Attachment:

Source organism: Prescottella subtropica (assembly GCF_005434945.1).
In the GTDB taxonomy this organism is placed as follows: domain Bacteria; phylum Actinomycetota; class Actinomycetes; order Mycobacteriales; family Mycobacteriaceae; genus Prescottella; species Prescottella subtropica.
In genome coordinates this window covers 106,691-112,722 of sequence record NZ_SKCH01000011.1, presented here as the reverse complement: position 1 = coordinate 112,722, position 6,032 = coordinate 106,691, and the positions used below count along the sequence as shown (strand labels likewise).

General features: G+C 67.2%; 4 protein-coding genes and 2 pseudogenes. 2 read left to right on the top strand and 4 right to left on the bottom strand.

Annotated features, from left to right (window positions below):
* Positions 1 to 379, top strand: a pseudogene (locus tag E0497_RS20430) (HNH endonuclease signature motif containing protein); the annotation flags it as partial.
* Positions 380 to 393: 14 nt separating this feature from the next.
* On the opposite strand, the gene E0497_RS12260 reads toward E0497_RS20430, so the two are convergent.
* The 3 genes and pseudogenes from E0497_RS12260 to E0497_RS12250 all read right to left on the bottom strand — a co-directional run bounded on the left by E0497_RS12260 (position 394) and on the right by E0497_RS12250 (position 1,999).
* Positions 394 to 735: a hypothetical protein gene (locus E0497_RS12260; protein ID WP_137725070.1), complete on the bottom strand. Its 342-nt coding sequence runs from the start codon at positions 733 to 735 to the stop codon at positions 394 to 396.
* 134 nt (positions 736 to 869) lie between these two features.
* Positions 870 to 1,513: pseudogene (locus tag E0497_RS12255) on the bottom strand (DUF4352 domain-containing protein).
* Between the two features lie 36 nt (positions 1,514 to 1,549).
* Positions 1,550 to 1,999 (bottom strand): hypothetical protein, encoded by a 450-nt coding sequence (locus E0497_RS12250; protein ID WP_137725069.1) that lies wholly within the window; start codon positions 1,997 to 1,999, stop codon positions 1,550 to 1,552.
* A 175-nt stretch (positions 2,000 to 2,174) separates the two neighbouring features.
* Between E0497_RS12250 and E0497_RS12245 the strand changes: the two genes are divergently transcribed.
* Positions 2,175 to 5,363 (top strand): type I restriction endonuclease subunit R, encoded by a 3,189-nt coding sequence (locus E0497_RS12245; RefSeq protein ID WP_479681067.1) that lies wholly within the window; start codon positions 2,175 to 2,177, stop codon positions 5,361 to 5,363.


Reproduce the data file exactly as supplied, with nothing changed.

Source organism: Prescottella subtropica (assembly GCF_005434945.1).
In the GTDB taxonomy this organism is placed as follows: domain Bacteria; phylum Actinomycetota; class Actinomycetes; order Mycobacteriales; family Mycobacteriaceae; genus Prescottella; species Prescottella subtropica.
In genome coordinates this window covers 106,691-112,722 of sequence record NZ_SKCH01000011.1, presented here as the reverse complement: position 1 = coordinate 112,722, position 6,032 = coordinate 106,691, and the positions used below count along the sequence as shown (strand labels likewise).

General features: G+C 67.2%; 4 protein-coding genes and 2 pseudogenes. 2 read left to right on the top strand and 4 right to left on the bottom strand.

Annotated features, from left to right (window positions below):
* Positions 1 to 379, top strand: a pseudogene (locus tag E0497_RS20430) (HNH endonuclease signature motif containing protein); the annotation flags it as partial.
* Positions 380 to 393: 14 nt separating this feature from the next.
* On the opposite strand, the gene E0497_RS12260 reads toward E0497_RS20430, so the two are convergent.
* The 3 genes and pseudogenes from E0497_RS12260 to E0497_RS12250 all read right to left on the bottom strand — a co-directional run bounded on the left by E0497_RS12260 (position 394) and on the right by E0497_RS12250 (position 1,999).
* Positions 394 to 735: a hypothetical protein gene (locus E0497_RS12260; protein ID WP_137725070.1), complete on the bottom strand. Its 342-nt coding sequence runs from the start codon at positions 733 to 735 to the stop codon at positions 394 to 396.
* 134 nt (positions 736 to 869) lie between these two features.
* Positions 870 to 1,513: pseudogene (locus tag E0497_RS12255) on the bottom strand (DUF4352 domain-containing protein).
* Between the two features lie 36 nt (positions 1,514 to 1,549).
* Positions 1,550 to 1,999 (bottom strand): hypothetical protein, encoded by a 450-nt coding sequence (locus E0497_RS12250; protein ID WP_137725069.1) that lies wholly within the window; start codon positions 1,997 to 1,999, stop codon positions 1,550 to 1,552.
* A 175-nt stretch (positions 2,000 to 2,174) separates the two neighbouring features.
* Between E0497_RS12250 and E0497_RS12245 the strand changes: the two genes are divergently transcribed.
* Positions 2,175 to 5,363 (top strand): type I restriction endonuclease subunit R, encoded by a 3,189-nt coding sequence (locus E0497_RS12245; RefSeq protein ID WP_479681067.1) that lies wholly within the window; start codon positions 2,175 to 2,177, stop codon positions 5,361 to 5,363.